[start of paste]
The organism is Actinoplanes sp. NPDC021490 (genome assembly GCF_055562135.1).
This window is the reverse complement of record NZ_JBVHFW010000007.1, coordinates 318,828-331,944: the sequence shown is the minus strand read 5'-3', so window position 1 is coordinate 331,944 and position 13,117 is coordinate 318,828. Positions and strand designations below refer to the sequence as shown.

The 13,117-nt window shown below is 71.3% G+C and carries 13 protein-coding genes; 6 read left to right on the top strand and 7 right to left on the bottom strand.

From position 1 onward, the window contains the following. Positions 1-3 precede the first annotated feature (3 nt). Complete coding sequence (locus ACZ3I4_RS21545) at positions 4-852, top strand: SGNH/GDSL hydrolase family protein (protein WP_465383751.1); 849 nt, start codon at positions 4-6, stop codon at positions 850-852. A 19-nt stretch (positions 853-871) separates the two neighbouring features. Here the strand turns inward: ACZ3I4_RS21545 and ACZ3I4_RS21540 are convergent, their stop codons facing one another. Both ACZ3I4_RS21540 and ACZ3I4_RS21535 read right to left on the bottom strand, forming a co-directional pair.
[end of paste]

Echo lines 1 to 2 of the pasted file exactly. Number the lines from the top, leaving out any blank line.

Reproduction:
The organism is Actinoplanes sp. NPDC021490 (genome assembly GCF_055562135.1).
This window is the reverse complement of record NZ_JBVHFW010000007.1, coordinates 318,828-331,944: the sequence shown is the minus strand read 5'-3', so window position 1 is coordinate 331,944 and position 13,117 is coordinate 318,828. Positions and strand designations below refer to the sequence as shown.